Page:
Sahridayata parikshan (with 3 measures): Smarana and punarkathana (recall and retelling), Bodha (comprehension), Mulyankana (appraisal)

In such cases, when the researcher has not assessed the Rasa-bhavana, and has conducted sahridayata parikshan of 4 measures or 3 measures only, he/she may employ a simple rating scale after the completion of the fifth stage in the SMAT procedure. For instance, the respondent can be asked to rate the text by using 1–10 scale. Here, the higher the number, the more ‘sahridayata’ is considered.
Though the research approach of SMAT is largely qualitative, there is scope for using quantitative research methods in certain areas. For instance, the possibility of Researcher–Respondent Comparison and Readability Test under the assessment of bodha (comprehension) implies prospect of quantitative research methods within SMAT. Hence, there is scope for employing a triangulation approach.
It is also to note that various technological measures may be useful in collecting ‘psycho-physiological data’. For e.g., advertising researchers have been using different physiological tests, such as Pupilometer test, Galvanic Skin Response (GSR) study, and Brainwave analysis. Including insights both from Natyashastra tradition and modern science will certainly make the assessment more useful even in the domain of empirical/experimental research.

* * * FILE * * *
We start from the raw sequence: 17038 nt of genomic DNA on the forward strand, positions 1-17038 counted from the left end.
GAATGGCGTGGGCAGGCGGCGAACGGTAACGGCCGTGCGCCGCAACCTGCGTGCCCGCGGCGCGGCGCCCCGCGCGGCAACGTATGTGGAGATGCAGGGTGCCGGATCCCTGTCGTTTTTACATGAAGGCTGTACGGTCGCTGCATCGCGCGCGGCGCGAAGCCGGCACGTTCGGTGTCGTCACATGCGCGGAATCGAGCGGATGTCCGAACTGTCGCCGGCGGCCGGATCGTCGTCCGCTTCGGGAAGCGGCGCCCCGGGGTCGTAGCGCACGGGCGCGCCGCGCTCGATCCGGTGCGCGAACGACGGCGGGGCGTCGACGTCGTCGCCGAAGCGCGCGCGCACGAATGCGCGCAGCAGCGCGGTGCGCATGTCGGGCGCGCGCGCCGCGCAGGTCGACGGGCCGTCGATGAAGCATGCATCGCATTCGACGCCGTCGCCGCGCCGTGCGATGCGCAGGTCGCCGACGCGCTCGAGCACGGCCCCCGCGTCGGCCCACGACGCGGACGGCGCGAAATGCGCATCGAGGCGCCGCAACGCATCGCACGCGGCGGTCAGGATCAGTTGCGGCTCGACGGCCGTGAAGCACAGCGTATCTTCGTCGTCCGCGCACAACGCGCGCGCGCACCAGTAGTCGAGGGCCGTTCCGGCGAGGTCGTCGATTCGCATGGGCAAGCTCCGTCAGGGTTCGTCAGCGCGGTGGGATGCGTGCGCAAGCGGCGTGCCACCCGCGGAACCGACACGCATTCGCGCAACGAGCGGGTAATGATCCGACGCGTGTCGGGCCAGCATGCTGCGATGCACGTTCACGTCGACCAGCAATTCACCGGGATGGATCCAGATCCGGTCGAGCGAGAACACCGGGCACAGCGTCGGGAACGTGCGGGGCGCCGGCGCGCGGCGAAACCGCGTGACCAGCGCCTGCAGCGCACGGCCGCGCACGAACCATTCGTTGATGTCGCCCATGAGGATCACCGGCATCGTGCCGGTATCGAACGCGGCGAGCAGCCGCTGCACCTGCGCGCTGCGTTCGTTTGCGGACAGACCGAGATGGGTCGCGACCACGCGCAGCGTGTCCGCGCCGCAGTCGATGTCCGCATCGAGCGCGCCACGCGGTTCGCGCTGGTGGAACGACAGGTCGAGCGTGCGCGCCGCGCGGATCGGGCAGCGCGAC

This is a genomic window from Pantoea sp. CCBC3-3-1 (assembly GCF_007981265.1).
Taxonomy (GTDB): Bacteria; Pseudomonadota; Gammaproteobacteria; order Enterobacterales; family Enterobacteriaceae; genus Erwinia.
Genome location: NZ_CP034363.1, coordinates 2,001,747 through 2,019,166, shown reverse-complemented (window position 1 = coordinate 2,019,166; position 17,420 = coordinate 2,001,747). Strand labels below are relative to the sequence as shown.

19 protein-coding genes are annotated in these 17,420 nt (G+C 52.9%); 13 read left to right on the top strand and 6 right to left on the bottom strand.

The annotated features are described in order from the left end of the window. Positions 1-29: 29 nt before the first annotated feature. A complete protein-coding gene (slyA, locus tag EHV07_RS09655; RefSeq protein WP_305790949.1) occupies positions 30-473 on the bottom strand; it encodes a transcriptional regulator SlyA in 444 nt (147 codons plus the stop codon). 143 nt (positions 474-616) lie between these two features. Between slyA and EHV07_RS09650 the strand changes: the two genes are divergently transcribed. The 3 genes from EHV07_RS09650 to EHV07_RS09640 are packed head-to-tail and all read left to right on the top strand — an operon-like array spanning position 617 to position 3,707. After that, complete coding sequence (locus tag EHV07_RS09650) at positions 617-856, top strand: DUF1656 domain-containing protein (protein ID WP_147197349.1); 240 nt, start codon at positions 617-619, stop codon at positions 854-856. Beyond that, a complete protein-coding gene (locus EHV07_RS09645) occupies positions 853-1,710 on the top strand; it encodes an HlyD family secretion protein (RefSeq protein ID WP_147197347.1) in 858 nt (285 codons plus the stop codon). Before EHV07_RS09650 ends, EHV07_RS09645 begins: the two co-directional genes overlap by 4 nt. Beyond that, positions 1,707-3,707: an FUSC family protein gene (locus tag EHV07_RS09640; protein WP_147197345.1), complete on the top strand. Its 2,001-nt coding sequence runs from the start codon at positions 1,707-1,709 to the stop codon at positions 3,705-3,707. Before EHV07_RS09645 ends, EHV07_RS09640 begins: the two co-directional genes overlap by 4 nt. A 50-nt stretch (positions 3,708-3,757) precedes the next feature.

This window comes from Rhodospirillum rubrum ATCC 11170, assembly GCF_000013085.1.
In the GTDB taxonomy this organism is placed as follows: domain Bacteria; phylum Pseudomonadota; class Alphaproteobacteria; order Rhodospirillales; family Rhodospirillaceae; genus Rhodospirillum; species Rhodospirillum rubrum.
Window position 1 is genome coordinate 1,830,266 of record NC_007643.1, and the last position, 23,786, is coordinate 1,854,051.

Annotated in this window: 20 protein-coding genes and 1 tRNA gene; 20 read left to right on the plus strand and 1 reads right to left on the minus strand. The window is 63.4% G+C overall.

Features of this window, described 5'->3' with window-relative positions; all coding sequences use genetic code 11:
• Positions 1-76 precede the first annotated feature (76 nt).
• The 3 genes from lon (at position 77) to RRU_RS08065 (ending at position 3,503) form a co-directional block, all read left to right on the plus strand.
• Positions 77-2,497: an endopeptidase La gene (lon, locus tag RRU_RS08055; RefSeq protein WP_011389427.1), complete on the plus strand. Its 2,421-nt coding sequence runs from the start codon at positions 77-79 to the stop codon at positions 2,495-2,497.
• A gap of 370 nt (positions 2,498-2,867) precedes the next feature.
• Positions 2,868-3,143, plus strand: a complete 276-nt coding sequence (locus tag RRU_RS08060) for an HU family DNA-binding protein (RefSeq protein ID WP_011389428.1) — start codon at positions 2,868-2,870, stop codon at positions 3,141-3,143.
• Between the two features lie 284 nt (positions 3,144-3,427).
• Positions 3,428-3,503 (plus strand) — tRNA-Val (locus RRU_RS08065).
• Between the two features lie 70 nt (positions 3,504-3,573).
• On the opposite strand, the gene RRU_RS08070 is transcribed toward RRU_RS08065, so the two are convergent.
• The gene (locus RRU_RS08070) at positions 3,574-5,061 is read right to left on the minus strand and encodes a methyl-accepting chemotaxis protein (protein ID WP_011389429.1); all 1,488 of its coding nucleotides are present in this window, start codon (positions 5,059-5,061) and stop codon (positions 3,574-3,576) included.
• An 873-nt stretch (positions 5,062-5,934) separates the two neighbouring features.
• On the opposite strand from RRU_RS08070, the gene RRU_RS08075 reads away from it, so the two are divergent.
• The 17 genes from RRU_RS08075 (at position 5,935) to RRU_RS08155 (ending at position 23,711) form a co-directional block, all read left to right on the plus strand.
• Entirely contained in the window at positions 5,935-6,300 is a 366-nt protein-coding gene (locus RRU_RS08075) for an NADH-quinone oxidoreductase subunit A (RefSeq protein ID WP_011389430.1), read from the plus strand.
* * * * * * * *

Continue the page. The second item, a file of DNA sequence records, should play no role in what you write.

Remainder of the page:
On Reliability and Validity

The reliability in case of SMAT may be ensured through the process of ‘member checks’ and the use of support networks. In addition, the stage of punaravritti (replication) in SMAT procedure also serves in this regard.
The issue of validity is addressed by participatory communion between the researcher and the respondent, and the stage of samikarana in SMAT procedure also provides an opportunity to check whether findings can be validly generalized.

References